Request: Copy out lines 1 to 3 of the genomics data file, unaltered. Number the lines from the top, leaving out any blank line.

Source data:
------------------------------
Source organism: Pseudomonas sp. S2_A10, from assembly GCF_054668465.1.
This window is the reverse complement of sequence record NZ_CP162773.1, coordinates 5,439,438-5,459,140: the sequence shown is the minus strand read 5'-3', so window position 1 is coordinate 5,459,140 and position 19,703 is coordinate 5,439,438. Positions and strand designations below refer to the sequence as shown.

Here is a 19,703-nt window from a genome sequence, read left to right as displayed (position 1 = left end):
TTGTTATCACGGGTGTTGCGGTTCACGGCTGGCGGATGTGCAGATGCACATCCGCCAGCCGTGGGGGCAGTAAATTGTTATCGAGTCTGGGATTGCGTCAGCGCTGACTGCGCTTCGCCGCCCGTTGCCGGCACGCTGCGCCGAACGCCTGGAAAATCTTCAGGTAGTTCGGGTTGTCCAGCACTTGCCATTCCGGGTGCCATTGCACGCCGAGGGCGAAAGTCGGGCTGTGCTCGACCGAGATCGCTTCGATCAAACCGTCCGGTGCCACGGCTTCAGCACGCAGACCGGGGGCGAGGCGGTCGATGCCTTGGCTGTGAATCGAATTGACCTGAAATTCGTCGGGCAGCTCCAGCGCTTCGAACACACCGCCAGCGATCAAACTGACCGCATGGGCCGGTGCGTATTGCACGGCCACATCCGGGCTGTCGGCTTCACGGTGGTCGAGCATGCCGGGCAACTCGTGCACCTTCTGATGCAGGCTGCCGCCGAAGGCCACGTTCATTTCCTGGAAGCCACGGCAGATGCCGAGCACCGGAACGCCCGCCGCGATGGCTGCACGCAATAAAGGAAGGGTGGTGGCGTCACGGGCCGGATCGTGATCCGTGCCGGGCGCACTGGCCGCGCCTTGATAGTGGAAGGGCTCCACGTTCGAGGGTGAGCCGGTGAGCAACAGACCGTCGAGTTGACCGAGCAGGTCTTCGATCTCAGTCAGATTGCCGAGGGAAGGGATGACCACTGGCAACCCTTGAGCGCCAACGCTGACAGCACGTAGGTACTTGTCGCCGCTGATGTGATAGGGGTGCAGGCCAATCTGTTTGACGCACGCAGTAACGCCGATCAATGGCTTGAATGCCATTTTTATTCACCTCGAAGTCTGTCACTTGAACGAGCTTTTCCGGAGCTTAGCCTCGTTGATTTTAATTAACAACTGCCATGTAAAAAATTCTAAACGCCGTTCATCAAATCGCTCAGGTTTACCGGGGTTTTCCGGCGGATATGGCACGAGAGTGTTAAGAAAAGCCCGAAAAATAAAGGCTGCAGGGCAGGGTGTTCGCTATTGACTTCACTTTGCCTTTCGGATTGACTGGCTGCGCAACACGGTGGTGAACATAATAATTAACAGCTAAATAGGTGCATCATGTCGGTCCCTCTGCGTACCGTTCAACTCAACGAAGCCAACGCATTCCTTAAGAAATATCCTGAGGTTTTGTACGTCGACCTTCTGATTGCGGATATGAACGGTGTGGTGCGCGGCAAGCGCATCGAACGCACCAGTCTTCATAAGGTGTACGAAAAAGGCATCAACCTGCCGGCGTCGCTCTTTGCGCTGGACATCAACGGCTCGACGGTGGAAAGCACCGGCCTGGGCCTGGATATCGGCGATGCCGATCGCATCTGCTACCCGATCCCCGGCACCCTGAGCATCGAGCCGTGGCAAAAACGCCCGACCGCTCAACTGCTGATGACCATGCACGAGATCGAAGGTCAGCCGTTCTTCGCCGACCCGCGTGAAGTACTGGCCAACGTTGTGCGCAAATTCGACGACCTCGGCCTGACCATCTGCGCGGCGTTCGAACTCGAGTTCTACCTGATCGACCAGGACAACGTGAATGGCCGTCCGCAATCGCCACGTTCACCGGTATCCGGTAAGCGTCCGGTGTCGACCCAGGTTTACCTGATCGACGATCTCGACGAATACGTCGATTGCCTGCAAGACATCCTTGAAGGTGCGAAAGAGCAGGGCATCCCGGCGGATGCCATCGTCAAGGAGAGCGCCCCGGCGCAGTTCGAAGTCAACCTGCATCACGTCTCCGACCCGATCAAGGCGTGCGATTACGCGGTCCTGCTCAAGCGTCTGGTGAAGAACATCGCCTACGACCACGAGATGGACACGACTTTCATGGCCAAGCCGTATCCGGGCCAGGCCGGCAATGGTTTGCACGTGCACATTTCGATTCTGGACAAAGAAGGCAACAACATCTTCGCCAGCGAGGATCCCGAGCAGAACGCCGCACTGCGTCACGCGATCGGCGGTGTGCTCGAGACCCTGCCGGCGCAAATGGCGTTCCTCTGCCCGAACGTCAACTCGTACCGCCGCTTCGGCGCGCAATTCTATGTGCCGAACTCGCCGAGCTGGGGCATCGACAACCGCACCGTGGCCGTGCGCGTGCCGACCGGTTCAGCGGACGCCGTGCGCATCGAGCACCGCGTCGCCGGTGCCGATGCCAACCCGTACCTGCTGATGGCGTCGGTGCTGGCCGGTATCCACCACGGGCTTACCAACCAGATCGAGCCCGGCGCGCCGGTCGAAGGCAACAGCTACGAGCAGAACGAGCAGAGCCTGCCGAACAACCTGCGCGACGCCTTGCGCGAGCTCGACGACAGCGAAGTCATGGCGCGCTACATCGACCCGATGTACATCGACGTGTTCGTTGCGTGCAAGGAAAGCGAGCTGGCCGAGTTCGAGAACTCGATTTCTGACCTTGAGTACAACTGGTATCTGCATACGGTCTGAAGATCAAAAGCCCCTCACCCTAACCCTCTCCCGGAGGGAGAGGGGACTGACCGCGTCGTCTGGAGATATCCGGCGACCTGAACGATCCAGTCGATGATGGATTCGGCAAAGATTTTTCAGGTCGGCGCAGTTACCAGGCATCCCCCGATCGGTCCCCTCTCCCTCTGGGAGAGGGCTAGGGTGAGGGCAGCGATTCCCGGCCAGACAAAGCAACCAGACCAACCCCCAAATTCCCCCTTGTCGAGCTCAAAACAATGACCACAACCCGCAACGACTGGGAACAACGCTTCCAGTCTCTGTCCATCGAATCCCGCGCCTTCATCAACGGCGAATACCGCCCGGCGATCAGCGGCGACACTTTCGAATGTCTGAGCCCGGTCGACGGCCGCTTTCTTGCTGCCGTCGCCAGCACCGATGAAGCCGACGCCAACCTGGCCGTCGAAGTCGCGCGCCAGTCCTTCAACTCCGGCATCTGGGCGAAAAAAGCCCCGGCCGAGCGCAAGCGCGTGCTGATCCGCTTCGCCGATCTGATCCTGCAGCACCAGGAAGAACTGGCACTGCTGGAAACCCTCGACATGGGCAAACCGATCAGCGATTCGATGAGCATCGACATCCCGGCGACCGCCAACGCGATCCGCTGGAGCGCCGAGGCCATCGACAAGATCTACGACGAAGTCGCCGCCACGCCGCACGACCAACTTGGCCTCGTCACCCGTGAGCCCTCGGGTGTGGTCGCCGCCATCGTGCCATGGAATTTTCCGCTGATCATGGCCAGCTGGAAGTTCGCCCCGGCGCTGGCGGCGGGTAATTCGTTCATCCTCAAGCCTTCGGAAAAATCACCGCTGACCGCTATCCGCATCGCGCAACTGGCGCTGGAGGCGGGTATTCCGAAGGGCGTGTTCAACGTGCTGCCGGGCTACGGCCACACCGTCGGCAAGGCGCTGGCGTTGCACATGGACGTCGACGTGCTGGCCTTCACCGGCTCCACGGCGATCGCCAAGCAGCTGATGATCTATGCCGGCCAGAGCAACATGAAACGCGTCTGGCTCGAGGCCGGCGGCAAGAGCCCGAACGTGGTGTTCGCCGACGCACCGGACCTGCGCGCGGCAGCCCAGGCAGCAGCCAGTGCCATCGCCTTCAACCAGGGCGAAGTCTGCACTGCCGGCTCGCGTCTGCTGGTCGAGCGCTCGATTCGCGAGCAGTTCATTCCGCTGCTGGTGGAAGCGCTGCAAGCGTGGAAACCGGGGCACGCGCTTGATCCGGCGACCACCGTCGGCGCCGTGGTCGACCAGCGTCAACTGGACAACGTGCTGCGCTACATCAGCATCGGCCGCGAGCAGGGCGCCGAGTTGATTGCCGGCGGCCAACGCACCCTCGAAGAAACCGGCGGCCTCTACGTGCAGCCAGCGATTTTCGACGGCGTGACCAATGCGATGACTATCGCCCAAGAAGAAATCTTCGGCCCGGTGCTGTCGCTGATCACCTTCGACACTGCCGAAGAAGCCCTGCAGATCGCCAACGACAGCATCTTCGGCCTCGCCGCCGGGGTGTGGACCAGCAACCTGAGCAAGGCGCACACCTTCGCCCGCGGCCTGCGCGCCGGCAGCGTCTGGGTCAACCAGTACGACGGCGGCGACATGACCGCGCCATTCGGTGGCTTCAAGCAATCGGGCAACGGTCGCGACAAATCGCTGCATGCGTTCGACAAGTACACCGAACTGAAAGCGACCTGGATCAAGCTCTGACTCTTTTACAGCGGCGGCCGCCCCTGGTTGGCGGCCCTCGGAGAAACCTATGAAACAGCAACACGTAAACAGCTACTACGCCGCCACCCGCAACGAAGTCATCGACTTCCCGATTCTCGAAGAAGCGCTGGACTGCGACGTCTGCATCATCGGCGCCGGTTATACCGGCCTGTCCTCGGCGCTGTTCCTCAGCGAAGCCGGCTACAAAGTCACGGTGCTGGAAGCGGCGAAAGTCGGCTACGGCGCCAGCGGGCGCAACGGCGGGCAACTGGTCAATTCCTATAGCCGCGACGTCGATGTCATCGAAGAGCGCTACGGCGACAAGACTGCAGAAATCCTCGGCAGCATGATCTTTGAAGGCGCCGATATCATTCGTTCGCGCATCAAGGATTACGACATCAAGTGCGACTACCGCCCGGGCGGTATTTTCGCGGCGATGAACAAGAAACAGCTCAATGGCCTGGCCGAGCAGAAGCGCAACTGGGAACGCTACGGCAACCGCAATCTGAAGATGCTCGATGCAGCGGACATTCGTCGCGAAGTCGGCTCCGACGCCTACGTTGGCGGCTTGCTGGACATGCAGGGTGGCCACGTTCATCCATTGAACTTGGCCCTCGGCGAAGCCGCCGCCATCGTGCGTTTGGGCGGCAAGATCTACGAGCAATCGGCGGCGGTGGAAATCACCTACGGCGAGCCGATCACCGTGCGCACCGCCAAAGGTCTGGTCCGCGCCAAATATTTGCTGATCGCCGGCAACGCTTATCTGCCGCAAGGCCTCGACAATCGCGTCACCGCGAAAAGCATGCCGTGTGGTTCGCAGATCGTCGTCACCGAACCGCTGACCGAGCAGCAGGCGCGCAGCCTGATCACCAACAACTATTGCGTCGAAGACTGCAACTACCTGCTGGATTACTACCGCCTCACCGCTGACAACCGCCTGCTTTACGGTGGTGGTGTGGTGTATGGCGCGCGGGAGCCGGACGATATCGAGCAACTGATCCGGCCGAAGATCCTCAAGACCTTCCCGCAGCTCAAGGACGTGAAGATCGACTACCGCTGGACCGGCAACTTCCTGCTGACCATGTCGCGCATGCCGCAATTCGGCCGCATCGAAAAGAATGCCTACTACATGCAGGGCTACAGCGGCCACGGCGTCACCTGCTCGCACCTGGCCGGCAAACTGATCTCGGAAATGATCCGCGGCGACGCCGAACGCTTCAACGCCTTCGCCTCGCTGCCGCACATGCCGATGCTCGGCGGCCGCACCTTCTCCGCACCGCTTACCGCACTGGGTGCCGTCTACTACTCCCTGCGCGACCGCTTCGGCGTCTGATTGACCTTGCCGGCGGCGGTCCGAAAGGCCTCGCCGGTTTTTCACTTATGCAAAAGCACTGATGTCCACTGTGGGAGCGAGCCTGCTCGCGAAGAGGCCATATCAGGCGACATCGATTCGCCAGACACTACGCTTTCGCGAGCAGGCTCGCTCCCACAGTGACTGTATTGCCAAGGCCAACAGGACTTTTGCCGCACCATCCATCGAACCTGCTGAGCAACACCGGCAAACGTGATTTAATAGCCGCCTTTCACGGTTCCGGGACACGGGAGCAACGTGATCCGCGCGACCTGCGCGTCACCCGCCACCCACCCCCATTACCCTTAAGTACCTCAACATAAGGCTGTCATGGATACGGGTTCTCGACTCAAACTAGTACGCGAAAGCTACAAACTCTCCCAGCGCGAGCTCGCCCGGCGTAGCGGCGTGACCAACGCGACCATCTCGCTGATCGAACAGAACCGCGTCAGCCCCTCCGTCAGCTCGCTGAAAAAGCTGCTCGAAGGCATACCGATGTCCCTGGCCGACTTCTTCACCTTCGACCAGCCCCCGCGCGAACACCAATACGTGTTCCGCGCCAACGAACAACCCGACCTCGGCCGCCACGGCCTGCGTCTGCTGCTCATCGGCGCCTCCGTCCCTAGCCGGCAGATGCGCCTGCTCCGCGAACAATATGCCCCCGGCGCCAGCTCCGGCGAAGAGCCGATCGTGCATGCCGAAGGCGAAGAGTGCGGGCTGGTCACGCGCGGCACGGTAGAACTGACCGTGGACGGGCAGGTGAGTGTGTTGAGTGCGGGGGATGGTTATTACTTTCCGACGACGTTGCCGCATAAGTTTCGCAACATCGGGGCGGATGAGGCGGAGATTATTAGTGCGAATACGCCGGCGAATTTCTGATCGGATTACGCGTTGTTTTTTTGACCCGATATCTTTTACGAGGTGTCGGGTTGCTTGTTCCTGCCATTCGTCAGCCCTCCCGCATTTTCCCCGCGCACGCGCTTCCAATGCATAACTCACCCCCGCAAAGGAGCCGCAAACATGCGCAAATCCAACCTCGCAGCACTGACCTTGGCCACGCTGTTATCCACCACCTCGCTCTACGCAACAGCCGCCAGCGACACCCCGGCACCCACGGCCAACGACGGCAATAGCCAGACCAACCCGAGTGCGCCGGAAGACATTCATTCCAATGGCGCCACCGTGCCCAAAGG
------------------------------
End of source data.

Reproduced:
Source organism: Pseudomonas sp. S2_A10, from assembly GCF_054668465.1.
This window is the reverse complement of sequence record NZ_CP162773.1, coordinates 5,439,438-5,459,140: the sequence shown is the minus strand read 5'-3', so window position 1 is coordinate 5,459,140 and position 19,703 is coordinate 5,439,438. Positions and strand designations below refer to the sequence as shown.

Here is a 19,703-nt window from a genome sequence, read left to right as displayed (position 1 = left end):